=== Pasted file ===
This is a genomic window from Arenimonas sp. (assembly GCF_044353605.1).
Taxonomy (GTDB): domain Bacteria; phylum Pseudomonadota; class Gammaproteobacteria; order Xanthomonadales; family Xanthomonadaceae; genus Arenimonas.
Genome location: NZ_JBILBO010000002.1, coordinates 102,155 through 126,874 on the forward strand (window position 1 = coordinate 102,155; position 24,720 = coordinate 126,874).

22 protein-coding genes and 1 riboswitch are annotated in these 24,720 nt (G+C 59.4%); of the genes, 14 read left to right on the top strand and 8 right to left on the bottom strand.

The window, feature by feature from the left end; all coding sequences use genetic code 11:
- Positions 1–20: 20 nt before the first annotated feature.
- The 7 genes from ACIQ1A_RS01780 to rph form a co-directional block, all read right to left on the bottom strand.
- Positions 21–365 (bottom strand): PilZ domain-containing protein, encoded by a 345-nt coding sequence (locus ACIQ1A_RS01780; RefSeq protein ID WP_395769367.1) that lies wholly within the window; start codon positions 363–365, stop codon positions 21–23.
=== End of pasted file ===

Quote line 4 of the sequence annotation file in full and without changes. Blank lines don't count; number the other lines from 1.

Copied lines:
22 protein-coding genes and 1 riboswitch are annotated in these 24,720 nt (G+C 59.4%); of the genes, 14 read left to right on the top strand and 8 right to left on the bottom strand.